Compare these patterns to the situation you were in (or in which you, a family member, or friend is currently involved). This list may help you determine whether there is cause for concern. Bear in mind that this list is not meant to be a “cult scale” or a definitive checklist to determine whether a specific group is a cult. This is not so much a diagnostic instrument as it is an analytical tool.

  • The group displays excessively zealous and unquestioning commitment to its leader and (whether he is alive or dead) regards his belief system, ideology, and practices as the Truth, as law.
  • Questioning, doubt, and dissent are discouraged or even punished.
  • Mind-altering practices (such as meditation, chanting, speaking in tongues, denunciation sessions, and debilitating work routines) are used in excess and serve to suppress doubts about the group and its leader(s).
  • The leadership dictates, sometimes in great detail, how members should think, act, and feel (for example, members must get permission to date, change jobs, marry—or leaders prescribe what types of clothes to wear, where to live, whether or not to have children, how to discipline children, and so forth).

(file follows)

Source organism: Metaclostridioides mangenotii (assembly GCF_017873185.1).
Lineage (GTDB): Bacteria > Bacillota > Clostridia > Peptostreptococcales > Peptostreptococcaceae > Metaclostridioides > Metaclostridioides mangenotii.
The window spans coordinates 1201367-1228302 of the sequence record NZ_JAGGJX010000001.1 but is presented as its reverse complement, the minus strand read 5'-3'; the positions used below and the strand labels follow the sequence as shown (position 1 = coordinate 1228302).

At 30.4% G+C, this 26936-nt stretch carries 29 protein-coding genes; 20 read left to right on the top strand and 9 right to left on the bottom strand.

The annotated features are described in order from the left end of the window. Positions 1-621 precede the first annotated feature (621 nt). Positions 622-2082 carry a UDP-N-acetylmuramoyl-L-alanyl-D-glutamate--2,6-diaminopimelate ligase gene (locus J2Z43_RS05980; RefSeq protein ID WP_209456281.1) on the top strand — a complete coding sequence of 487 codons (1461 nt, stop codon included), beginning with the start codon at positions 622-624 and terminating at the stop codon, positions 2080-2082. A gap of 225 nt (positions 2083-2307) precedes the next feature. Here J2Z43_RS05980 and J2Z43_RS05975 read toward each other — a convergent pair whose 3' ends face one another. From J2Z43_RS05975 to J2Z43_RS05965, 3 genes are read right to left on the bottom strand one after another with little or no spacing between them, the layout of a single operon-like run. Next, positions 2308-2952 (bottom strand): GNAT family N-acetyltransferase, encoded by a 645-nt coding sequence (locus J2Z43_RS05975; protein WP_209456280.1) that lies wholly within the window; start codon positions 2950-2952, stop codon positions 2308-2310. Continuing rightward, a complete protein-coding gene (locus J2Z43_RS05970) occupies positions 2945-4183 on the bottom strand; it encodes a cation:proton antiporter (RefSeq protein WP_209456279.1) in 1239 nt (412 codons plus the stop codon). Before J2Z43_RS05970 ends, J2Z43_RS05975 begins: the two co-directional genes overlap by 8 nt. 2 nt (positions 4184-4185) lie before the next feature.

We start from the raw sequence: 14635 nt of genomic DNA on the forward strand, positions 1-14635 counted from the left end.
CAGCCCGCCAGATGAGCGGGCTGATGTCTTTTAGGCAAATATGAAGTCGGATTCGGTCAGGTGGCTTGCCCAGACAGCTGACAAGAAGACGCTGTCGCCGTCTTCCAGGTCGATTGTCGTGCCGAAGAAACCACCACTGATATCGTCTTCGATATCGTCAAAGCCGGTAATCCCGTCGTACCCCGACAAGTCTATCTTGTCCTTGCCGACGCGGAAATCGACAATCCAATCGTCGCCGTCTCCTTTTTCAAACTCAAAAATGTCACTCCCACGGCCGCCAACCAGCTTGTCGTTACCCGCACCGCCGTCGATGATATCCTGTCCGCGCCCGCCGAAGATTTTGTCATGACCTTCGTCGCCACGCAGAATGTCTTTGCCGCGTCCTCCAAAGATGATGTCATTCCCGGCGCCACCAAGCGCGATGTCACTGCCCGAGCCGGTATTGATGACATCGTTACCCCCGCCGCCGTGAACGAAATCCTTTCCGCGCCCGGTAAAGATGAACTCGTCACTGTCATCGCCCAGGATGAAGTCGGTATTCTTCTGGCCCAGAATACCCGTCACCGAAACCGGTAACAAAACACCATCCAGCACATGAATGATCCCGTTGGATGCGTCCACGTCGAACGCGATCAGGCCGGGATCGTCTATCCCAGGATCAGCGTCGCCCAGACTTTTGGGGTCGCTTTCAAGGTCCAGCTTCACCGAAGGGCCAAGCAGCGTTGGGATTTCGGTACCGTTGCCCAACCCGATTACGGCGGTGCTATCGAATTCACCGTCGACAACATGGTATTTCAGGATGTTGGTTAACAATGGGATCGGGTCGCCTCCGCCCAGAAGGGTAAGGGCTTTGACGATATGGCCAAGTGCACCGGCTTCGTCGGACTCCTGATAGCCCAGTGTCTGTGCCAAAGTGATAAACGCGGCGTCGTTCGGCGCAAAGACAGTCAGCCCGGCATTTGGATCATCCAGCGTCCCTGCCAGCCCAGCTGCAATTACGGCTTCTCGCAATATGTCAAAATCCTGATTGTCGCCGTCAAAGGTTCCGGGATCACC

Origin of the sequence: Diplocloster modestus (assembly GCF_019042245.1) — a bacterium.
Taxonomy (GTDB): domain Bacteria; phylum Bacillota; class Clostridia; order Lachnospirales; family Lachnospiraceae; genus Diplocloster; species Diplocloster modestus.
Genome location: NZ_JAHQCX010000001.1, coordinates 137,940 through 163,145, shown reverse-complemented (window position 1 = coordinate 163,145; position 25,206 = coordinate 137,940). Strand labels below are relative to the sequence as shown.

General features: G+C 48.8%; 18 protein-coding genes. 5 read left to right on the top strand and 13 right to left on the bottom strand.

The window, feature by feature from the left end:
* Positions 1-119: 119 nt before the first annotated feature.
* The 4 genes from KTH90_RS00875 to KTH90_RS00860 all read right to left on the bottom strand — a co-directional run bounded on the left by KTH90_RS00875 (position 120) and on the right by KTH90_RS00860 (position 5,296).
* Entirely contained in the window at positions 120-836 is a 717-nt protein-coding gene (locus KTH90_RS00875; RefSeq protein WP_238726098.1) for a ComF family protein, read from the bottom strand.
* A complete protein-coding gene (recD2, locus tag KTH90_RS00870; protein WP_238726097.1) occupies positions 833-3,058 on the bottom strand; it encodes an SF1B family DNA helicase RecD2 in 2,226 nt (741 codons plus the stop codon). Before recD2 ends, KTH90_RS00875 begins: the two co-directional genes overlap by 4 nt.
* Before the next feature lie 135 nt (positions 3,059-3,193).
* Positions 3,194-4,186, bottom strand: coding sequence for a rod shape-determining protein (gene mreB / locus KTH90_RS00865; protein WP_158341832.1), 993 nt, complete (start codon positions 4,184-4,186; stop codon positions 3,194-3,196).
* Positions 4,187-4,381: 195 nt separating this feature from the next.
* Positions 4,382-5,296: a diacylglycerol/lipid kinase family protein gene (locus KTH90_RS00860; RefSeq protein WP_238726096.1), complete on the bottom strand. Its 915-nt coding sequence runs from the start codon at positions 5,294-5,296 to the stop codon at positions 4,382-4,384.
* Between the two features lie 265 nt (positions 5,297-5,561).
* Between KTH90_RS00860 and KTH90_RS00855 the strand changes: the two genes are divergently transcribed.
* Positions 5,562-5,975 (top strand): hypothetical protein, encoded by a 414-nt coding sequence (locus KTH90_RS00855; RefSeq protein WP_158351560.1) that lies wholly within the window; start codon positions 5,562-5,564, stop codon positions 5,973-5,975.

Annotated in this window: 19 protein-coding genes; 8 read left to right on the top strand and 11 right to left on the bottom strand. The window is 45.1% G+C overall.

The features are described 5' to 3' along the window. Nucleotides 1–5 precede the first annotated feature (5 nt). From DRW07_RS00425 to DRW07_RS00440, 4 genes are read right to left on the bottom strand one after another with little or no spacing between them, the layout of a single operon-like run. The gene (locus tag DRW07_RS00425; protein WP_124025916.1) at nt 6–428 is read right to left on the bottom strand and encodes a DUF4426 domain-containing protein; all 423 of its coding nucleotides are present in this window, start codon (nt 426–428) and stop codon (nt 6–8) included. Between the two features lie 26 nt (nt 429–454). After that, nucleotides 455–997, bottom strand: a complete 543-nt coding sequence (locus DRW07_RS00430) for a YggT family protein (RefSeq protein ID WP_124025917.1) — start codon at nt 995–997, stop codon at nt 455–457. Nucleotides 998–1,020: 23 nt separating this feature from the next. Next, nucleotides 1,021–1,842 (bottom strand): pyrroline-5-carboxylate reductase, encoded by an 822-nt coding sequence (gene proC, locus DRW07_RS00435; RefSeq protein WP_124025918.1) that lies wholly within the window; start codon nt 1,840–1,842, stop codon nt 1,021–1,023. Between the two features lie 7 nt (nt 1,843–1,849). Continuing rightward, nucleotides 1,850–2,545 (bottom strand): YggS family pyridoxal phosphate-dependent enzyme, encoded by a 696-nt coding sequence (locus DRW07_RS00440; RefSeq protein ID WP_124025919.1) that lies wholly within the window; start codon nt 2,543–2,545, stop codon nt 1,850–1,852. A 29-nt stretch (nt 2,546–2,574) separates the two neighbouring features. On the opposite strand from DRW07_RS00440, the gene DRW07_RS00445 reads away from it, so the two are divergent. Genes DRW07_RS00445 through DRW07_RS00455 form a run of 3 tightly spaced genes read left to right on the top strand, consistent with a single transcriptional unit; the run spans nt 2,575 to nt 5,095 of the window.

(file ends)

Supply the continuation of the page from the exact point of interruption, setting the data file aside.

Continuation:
• The group is elitist, claiming a special, exalted status for itself, its leader(s), and its members (for example, the leader is considered the Messiah, a special being, an avatar—or the group and/or the leader is on a special mission to save humanity).
  • The group has a polarized us-versus-them mentality, which may cause conflict with the wider society.
  • The leader is not accountable to any authorities (unlike, for example, teachers, military commanders or ministers, priests, monks, and rabbis of mainstream religious denominations).
  • The group teaches or implies that its supposedly exalted ends justify whatever means it deems necessary. This may result in members’ participating in behaviors or activities they would have considered reprehensible or unethical before they joined the group (for example, lying to family or friends, or collecting money for bogus charities).